Period poverty is affecting more people who menstruate in the UK than originally thought, a new survey shows.
Period poverty is the lack of access to sanitary products, menstrual hygiene education, toilets, hand-washing facilities, or waste management. The charity organization Bloody Big Brunch found that 27% of people who menstruate have missed either work or school because of period poverty, the Independent reports.
The organization partnered with the PR research firm Ginger Comms to poll 931 people across England, Scotland, and Wales. The survey found 51% had suffered from period poverty or knew someone who had. Over two-thirds said they had been forced to use makeshift period products before.
Although Bloody Big Brunch pulled data from a small sample, its findings are a reminder that menstrual equity needs to be achieved in both the developed and developing world.
Read More: Period Poverty: Everything You Need to Know
Bloody Big Brunch organizes brunch events across the UK where attendees gain admittance by donating period products instead of paying money. Menstrual equity activist Amika George will be hosting the next brunch in London.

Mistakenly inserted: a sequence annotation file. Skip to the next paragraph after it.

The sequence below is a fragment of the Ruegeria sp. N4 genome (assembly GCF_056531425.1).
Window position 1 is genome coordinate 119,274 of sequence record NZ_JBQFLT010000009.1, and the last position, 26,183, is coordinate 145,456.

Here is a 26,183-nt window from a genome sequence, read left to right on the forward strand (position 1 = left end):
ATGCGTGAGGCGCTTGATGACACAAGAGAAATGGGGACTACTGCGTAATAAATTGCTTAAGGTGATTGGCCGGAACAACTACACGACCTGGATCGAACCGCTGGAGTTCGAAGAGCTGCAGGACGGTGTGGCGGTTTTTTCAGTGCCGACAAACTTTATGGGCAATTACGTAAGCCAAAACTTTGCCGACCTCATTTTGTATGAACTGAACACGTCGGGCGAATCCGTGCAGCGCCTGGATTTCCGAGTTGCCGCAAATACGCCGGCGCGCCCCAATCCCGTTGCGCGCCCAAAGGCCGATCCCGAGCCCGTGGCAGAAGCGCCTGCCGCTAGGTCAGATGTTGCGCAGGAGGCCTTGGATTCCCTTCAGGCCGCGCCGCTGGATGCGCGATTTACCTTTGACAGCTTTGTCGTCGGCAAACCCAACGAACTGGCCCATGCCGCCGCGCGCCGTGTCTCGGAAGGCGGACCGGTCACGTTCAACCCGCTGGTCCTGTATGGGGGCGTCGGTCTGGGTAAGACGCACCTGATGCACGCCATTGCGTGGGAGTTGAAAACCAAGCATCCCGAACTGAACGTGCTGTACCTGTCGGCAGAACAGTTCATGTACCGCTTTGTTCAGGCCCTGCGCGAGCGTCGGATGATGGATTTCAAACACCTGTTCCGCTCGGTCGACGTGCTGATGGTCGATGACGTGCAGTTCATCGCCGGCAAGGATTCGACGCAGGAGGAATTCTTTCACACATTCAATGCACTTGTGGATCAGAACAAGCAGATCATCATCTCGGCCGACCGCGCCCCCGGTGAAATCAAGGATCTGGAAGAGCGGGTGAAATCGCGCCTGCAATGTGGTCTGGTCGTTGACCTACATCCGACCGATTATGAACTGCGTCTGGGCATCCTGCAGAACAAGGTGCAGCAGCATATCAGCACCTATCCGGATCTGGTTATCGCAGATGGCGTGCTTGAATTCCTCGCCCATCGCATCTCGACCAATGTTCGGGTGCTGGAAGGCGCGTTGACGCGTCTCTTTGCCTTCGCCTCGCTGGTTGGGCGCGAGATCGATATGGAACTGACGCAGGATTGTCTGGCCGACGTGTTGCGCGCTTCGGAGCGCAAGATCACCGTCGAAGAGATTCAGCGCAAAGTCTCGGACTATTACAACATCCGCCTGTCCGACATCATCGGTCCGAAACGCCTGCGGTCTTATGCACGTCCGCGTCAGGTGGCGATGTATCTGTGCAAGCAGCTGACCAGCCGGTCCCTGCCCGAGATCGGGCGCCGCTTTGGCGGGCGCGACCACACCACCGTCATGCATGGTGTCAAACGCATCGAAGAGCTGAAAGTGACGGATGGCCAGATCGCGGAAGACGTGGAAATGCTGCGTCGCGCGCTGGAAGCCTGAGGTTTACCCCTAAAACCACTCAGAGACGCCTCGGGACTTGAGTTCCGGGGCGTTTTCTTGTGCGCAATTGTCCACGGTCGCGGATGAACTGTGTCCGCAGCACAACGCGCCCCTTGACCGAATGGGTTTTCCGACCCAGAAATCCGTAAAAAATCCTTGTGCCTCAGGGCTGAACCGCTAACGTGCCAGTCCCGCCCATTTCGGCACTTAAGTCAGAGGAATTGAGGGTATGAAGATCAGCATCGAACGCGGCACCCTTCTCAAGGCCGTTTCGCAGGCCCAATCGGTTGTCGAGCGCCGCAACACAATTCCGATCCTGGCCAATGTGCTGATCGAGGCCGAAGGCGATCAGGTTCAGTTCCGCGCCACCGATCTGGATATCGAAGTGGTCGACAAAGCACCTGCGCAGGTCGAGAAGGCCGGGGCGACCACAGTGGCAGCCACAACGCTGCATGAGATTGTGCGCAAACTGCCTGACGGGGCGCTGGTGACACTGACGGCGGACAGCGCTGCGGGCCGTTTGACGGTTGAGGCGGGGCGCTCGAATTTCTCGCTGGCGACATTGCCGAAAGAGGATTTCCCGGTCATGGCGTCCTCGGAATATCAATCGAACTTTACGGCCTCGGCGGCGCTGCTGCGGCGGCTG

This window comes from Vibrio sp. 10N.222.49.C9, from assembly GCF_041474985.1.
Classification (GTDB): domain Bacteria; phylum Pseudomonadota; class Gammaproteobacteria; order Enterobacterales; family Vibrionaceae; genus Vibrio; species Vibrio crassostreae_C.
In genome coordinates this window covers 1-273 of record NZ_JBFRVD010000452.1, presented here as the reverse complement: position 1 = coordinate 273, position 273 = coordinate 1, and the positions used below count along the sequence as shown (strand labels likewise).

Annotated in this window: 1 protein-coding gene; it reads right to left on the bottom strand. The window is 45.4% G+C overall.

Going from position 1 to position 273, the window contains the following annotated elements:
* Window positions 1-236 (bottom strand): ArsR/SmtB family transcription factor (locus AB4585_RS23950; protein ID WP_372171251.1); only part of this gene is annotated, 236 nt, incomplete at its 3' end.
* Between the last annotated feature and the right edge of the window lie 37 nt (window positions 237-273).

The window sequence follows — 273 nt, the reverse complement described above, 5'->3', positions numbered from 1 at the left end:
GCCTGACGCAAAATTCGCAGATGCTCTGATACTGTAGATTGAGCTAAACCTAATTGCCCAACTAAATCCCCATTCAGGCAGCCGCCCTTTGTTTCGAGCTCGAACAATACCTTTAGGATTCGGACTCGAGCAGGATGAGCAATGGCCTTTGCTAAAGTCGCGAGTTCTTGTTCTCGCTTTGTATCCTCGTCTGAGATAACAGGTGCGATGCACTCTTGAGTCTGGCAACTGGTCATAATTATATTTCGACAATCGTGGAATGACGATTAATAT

“As a society, we need to send out the message that menstruation isn’t dirty and it certainly isn’t a luxury,” Bloody Big Brunch campaigner Lee Beattie said.
It's a bloody disgrace 🙅♂️ No girl or women should have to choose between school or work and adequate menstrual protection. Ever.— Bloody Big Brunch (@BloodyBigBrunch) February 20, 2019
You can help! Host your own #BloodyBigBrunch on March 3rd with fellow #periodcampaigners across the UK. Visit https://t.co/Bk7dw1vL7D to get started. pic.twitter.com/PB0mS2FPDS
Period products are taxed at 5% as luxury items in the UK. It’s one of the several countries with a tampon tax –– a form of gender-based discrimination often known as the “pink tax,” named for the frequent marketing of the color pink toward women. The average woman spends an estimated £4,800 on period products in her lifetime, according to Bloody Big Brunch, and Plan International UK found 1 in 10 girls can’t afford to buy menstrual products.
The tampon tax isn’t the only financial barrier to safe menstrual hygiene access. Many people around the world often have to choose between paying for food and rent over period products.
The majority of survey participants — two-thirds — believed period products should be available free of charge to all people who menstruate, and 84% thought they should be free at schools and colleges.
Beattie hopes the organization’s events push the government to stand up for menstrual equity, as part of the global fight to ensure everyone has pride and dignity when it comes to menstruation.